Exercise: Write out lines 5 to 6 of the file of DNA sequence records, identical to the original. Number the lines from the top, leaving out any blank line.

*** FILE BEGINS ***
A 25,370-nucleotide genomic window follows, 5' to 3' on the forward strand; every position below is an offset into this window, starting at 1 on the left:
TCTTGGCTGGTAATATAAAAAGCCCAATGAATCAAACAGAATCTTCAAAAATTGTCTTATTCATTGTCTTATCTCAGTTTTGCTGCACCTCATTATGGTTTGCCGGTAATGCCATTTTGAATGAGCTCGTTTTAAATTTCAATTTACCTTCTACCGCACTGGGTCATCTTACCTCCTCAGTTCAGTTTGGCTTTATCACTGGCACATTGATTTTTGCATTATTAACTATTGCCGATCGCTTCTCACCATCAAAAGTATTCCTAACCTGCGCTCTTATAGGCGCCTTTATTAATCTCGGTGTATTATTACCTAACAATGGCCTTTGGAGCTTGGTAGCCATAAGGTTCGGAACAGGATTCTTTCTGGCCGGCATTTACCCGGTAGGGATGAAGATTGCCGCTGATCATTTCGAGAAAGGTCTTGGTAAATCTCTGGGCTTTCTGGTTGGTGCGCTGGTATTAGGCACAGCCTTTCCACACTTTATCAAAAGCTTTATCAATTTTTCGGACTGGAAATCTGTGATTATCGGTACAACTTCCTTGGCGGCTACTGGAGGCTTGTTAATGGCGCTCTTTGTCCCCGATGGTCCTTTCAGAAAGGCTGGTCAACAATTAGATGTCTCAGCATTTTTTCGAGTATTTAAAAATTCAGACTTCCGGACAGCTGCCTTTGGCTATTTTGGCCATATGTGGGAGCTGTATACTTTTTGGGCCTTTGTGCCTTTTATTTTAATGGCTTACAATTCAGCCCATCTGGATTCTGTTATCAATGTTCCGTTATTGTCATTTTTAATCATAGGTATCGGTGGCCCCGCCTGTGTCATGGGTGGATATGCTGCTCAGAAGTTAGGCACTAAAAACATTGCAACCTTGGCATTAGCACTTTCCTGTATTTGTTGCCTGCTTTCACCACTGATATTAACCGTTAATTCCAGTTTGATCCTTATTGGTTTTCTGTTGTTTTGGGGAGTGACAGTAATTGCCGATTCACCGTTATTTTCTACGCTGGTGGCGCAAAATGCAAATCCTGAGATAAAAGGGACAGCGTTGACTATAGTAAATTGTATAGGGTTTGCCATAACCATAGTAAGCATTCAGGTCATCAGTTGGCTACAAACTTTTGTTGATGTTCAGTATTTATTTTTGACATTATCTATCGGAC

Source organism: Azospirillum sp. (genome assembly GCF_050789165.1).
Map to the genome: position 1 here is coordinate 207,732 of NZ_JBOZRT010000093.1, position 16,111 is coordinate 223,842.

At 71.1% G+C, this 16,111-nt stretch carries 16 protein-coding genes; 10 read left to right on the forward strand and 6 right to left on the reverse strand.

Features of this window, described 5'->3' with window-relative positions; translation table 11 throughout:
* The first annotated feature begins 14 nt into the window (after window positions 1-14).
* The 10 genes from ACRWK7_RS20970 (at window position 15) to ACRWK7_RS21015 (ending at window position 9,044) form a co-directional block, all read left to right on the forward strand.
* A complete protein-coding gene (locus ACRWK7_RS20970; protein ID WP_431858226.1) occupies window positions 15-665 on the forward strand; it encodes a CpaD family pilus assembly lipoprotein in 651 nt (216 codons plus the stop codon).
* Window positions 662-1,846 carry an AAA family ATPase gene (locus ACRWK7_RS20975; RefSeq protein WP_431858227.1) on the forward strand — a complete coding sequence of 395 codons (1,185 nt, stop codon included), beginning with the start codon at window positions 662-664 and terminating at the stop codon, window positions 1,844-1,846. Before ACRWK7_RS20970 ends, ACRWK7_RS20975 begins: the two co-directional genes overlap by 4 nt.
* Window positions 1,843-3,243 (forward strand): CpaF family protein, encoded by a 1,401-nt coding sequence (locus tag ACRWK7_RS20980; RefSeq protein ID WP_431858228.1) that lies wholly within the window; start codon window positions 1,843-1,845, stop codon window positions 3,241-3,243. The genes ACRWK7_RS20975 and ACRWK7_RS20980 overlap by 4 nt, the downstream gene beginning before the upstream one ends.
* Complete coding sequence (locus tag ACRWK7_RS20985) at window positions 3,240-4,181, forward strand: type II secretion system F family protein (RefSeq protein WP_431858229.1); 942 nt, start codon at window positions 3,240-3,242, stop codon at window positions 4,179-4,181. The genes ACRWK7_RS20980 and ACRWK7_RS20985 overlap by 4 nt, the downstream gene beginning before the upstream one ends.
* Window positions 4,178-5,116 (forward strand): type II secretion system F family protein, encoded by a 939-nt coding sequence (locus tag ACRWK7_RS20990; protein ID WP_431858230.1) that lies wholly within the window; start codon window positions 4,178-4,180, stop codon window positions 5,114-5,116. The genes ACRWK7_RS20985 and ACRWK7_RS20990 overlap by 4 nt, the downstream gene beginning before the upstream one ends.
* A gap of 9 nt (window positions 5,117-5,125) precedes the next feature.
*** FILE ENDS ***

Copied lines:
At 71.1% G+C, this 16,111-nt stretch carries 16 protein-coding genes; 10 read left to right on the forward strand and 6 right to left on the reverse strand.

Features of this window, described 5'->3' with window-relative positions; translation table 11 throughout: